A Collapse of Economic Rationality

Brad Patty

1 months ago

April 20, 2022

One of economics’ most infamous theories is that people will, on average, behave rationally in accord with their economic interests. This is demonstrably untrue as a universal law: many people destroy their wealth in order to pursue things like divorce, which they want more than they want the wealth. On average it is supposed to be true, though: by the time you reach whole societies, in general economic rationality is supposed to rule. We have come to the point at which this is definitely not true, not for any of the three great powers of the world. As a consequence, economic recession is becoming increasingly likely.

Russia’s war with Ukraine is explainable in terms of Russian interests, just as the pursuit of a ruinous divorce is explicable in terms of personal interests. Russia hoped to force Ukraine into neutrality so that it would serve as a permanent buffer state between itself and NATO. The failure of the Russian army to perform effectively* has led them to pursue their fallback objective of securing eastern Ukraine as a buffer state. (The Security Studies Group had assessed this to be their mission from the start, because it was the only one achievable with the force structure they deployed.)

Russia has elected to suffer significant economic harm in order to attain this end. Yet the harm to the whole world’s economic order should not be underestimated. Ukrainian crops are not getting planted in much of the country; both Ukrainian and Russian fertilizer elements are not being produced or sold at normal rates (though nations like Brazil are dodging the Russian sanctions in order to feed their people). The inflationary cost on food prices will be steep even in the wealthy parts of the world. In places like Yemen, this conflict will lead to famine and death. Our government has not chosen to take the obvious steps to limit this harm, but has instead doubled-down on ethanol production this year.

China, meanwhile, has chosen to pursue a round of lockdowns in major cities like Shanghai that is so inexplicable in terms of health policy that top independent thinkers like Richard Fernandez and Ross Kennedy are speculating about hidden motives. Regardless of just why China is doing it, it has led to a disruption of shipping so severe that it will take months to unravel, ensuring another supply chain shock coming soon and lingering for a while. The economic effects globally will be both bad and lingering.

Here at home, our administration is focused on symbolism rather than economically rational goals. Having opened by killing the Keystone energy pipeline, they then closed public lands to oil and gas leases until forced to open at least some by court order. As consequence, gasoline prices look set to stay above $4/gallon for the foreseeable future, and our nation’s natural gas stockpiles are depleted. This is supposedly in pursuit of a ‘clean energy’ agenda, but it is incoherent: the ethanol production process relies on very dirty energy, and the lack of clean-burning natural gas is imperiling legitimate investments in cleaner energy. None of what they are doing makes very much sense, neither as a way of protecting the national interest nor even as an advancement of their agenda.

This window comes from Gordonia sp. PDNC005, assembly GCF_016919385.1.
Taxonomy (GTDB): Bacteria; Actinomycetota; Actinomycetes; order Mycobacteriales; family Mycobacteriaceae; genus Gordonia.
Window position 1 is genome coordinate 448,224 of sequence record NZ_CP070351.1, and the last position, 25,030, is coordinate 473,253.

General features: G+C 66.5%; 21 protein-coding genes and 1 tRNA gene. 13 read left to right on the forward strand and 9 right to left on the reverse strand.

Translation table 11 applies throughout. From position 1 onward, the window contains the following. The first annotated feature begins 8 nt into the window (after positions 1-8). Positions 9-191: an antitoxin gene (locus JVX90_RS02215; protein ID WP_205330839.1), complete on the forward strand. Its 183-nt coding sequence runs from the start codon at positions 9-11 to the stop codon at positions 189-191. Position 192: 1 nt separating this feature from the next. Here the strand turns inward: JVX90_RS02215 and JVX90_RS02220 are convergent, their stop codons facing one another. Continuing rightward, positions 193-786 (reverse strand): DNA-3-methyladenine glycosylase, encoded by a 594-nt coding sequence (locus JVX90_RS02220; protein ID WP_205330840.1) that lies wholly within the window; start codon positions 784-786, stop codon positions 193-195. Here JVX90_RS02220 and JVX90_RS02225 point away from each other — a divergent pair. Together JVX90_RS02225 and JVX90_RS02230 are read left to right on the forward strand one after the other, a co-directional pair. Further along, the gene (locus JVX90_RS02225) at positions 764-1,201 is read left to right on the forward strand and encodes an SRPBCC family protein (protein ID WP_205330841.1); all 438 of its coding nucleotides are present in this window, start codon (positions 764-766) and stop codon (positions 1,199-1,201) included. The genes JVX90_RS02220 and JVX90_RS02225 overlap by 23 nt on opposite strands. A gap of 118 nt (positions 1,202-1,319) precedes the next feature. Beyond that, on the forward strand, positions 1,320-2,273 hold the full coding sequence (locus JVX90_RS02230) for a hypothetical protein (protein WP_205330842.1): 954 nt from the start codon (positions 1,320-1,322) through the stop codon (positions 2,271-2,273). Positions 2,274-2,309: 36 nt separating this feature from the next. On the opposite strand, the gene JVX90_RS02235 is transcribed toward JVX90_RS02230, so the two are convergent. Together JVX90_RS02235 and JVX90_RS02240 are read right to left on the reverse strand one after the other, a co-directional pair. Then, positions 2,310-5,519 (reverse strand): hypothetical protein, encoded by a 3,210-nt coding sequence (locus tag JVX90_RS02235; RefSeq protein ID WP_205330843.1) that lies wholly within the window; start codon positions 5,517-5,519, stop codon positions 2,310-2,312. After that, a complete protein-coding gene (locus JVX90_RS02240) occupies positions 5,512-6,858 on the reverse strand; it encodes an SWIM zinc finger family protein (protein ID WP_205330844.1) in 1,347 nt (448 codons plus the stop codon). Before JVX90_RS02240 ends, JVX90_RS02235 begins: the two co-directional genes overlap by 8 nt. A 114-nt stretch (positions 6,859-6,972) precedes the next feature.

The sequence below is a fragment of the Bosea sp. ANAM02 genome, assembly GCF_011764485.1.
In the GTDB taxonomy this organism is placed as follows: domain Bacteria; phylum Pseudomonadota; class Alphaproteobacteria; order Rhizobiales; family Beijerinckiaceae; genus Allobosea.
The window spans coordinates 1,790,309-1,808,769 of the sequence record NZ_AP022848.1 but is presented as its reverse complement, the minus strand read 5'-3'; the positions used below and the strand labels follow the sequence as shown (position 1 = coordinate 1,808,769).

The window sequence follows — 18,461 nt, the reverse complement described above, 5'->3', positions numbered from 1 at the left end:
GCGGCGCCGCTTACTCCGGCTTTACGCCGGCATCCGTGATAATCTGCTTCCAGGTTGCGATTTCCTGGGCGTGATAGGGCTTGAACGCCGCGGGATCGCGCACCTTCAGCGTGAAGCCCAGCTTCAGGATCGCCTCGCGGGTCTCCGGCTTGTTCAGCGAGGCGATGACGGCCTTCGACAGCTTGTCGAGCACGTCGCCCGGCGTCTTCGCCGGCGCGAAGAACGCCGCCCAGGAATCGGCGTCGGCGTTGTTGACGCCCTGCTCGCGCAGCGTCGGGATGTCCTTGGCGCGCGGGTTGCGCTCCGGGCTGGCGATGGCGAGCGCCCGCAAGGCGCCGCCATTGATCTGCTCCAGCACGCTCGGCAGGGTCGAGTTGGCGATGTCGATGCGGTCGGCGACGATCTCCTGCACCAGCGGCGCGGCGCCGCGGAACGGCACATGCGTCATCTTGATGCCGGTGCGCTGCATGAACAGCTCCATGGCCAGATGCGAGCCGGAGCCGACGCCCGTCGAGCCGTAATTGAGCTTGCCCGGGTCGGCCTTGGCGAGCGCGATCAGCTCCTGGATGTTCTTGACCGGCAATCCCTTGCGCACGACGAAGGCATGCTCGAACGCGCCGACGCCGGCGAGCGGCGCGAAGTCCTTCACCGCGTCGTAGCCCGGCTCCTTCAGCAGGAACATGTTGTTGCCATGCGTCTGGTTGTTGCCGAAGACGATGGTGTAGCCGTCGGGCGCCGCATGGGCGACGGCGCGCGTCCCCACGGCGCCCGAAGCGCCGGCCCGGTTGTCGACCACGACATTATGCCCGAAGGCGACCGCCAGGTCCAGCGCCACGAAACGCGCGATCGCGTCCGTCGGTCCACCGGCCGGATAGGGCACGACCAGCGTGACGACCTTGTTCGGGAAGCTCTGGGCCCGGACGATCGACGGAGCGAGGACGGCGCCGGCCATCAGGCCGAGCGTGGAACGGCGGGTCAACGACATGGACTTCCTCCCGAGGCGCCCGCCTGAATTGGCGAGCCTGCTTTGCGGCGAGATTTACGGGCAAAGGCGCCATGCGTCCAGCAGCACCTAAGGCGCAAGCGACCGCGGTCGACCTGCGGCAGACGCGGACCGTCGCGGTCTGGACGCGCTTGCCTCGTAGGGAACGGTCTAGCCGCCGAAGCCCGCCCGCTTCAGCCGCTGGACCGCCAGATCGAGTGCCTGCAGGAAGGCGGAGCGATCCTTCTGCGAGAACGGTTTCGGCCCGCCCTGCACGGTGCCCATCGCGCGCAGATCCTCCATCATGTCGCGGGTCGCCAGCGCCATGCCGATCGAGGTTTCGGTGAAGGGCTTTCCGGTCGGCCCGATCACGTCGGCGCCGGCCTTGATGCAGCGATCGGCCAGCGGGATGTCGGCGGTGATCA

Market analysts I have consulted are estimating the probability of America’s economy slipping into recession between thirty and forty percent. The Security Studies Group estimates that probability as far higher. No one is behaving economically rationally, as all the major players are choosing to spend resources and position on political goods rather than economic goods. None of the leadership of the three great powers can be quickly replaced — if indeed they can be replaced at all. There are tough times coming because of this.

 

* One issue that the Russian adventure has laid bare is the fragility of the battalion as a combat team. Organizing into “Battalion Tactical Groups” (BTG) was an error because the battalion has too few people to suffer significant losses and remain combat effective. The United States made the same move to shrink its self-sustaining military organization below the division level, first with the Regimental Combat Teams (RCT), then with the Army’s larger Brigade Combat Teams (BCT). All of these organizations are attempts to make a smaller force deployable on its own, which means giving that group integrated support units like air and/or air defense assets, fire supports, and the ability to integrate units like Psychological Operations. A brigade-sized unit is at least three times the size of the battalion-sized units, and therefore more capable of continuing operations in the face of losses because there are more people involved in every function. The Russians committed too few troops to attain their ends — about half what the United States deployed in Operation Iraqi Freedom I — but they also deployed those too-few troops in fragile units that broke under stress. Some of them are currently being refitted, but some of them are too broken even for that. These, like the British elements savaged by Colonial forces at Cowpens, will have to be broken up and redistributed among other still-operational military units.

About the Author

Brad Patty

Dr. Patty advised US Army units in Iraq on tribal affairs and information operations over more than a decade. His work has received formal commendations from the 30th Heavy Brigade, the 2nd Brigade, 1st Armored Division, the 3rd Infantry Division and the 1st Cavalry Division. He is the author, most recently, of Free Americans: Essays Towards a Rebirth of Liberty. Dr. Patty holds his PhD in Philosophy from the University of Georgia, as well as a Master's in history from Armstrong in Savannah.